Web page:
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Janice Matwi now the Brand and Communications Manager at Airtel, also founder of Corporate Heelz, a business that aims to inspire and motivate career focussed women to achieve their potential.

Muchemwa Sichone (I knew him as Robert!) now runs his own company, Global Link Communications. They can be credited with various of communications work, not least the simplified (i.e. people friendly) version of the draft constitution.

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Magg44 – not so much from Youth Media days (he’s probably too young :)) but from our early start with Media 365 he did some great score and sound engineering with us and just to see him, as an artist, and his business with IM Studios really flourish is also inspiring.

I could do a laundry list of all the people that came up the ranks at Youth Media/Media 365 and continue to inspire me with their personal and professional success but there are too many to mention – some who were here when I wasn’t, but are spoken of fondly by my other co-directors.

But just the few examples I’ve given above really speak to the importance of stewardship, mentorship, and investing in young people – when they are still young too. That’s one reason we will not stop.

Just recently we had a young guy who came to us as an intern, more or less straight out of high school. He left after two years as a competent video editor, with skills in sound and lighting techniques.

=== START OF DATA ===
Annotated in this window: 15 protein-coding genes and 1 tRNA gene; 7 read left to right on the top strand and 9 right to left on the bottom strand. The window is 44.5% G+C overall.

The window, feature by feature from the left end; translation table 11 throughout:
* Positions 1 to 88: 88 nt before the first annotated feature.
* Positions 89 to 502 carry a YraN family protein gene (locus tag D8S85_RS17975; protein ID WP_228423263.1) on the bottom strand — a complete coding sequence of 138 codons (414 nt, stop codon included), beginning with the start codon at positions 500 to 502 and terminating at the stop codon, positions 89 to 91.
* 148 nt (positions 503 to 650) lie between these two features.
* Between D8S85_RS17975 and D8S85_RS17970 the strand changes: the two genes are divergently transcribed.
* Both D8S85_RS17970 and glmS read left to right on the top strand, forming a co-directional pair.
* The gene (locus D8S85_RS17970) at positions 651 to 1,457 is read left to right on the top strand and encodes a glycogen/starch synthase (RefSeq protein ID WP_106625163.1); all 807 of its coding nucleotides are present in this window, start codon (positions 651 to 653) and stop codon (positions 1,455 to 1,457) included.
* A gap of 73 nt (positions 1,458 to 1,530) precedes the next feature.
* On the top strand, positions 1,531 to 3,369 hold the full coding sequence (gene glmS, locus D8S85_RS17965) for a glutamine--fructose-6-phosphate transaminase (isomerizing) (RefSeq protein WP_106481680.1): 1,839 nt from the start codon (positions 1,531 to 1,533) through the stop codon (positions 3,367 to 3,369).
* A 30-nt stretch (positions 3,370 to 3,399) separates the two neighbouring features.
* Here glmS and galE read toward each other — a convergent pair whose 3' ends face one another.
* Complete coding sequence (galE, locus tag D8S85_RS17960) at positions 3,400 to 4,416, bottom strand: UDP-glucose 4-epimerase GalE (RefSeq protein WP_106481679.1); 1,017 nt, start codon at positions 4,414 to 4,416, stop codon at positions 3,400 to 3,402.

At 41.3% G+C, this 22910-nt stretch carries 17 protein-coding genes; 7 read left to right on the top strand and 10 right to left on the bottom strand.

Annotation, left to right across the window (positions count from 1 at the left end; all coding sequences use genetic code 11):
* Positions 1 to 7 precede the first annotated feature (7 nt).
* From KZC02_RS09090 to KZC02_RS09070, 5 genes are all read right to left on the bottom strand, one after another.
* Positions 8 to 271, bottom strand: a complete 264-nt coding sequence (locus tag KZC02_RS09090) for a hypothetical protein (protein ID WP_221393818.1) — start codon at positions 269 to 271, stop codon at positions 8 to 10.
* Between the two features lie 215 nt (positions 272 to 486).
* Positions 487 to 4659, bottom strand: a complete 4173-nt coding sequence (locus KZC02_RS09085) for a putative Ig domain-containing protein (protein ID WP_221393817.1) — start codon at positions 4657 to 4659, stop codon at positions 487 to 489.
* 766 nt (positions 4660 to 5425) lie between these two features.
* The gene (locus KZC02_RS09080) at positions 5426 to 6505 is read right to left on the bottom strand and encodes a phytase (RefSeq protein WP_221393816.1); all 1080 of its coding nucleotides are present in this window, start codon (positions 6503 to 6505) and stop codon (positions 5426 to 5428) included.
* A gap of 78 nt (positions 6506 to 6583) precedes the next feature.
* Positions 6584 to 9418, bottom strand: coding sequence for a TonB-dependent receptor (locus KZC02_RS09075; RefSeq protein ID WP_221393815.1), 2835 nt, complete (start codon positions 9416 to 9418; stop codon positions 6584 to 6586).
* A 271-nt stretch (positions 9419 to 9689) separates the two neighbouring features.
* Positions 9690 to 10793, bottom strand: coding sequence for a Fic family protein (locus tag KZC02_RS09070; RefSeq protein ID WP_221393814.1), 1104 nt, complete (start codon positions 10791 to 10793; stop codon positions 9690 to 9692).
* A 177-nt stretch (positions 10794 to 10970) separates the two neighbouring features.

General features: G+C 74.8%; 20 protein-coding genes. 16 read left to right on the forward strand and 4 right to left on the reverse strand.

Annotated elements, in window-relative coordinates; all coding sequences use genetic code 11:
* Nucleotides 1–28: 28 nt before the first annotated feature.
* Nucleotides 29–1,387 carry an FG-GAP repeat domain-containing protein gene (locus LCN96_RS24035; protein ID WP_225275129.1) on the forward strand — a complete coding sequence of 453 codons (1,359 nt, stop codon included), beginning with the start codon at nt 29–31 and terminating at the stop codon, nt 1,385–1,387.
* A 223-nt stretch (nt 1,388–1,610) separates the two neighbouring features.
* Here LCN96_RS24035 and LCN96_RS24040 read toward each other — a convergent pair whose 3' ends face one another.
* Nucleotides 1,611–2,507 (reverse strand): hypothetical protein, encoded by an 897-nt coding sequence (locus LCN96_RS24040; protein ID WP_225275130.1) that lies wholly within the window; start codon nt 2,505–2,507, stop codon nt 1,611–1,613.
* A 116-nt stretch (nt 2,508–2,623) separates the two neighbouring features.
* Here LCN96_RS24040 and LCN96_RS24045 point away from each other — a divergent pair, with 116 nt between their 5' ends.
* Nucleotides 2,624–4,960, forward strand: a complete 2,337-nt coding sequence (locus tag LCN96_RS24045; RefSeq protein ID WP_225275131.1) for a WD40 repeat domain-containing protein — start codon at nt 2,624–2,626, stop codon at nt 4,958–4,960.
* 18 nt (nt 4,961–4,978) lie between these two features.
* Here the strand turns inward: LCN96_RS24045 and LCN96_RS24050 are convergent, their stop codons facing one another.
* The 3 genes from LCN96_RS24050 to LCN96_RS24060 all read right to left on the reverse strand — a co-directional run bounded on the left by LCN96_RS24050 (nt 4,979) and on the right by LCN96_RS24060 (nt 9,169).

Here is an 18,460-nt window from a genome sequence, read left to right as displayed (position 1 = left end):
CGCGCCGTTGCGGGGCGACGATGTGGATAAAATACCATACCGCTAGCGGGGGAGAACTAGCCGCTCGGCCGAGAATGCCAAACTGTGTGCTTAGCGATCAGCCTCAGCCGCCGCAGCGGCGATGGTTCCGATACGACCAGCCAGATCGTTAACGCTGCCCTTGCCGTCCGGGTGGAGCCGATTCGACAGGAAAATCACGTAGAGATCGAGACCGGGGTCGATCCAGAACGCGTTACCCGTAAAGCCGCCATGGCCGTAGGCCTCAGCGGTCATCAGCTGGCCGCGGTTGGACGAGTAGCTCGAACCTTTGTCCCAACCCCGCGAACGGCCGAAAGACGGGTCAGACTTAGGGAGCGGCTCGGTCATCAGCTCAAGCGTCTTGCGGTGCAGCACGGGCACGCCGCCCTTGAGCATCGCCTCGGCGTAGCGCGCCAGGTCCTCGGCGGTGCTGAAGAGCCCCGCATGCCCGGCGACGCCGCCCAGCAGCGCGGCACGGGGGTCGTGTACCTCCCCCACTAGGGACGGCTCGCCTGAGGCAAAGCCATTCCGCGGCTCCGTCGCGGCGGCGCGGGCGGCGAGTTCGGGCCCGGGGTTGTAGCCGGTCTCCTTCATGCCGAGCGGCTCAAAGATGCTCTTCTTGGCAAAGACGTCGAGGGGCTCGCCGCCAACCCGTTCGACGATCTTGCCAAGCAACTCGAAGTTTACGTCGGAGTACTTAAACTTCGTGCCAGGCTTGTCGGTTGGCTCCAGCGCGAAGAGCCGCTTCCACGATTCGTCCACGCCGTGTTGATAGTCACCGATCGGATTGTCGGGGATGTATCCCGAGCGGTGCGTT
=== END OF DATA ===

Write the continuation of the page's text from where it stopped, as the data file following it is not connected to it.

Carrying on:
I see businesses today scared to invest in their staff, worrying (as is the norm in Zambia, where loyalty is such a coveted asset) that their staff will leave to work with their competitors or start out on their own, taking their client base, which are all real possibilities. The principle of stewardship is not just about training on hard skills but advising and mentoring with soft skills and advise. And that is far worth more than worrying about something that may or may not happen in the future!

Anyway, this is something I’m passionate about so I could speak about it for ages, so I’ll stop here and hope it gives you pause to think about how you can apply stewardship into your own life.

Samsung Galaxy Note 3 and Galaxy Gear India launch-1

Last month, or maybe it was the month before, I was lucky enough to be given the Samsung Note and Gear to test for a 10 day period by KPR Consulting.

This seemed like an exciting opportunity, I mean who wouldn’t want to test out a phone that costs like K6,000 (circa $1,000) before committing to it?

The packaging was bliss. It seems silly to get excited by packaging but definitely in Zambia, retailers underestimate the value of packaging. I remember when I bought my Beats by Dre earphones, it was the packaging that spoke to me – it was a hell of a lot of packaging for the small dinky thing, but it made it all that more special, more treasured.

So this box that looked like an actual wooden box was pleasantly starring at me, I couldn’t wait to open it and marvel at the beauty that was to be contained within it. With that packaging, it had to be a beauty inside right?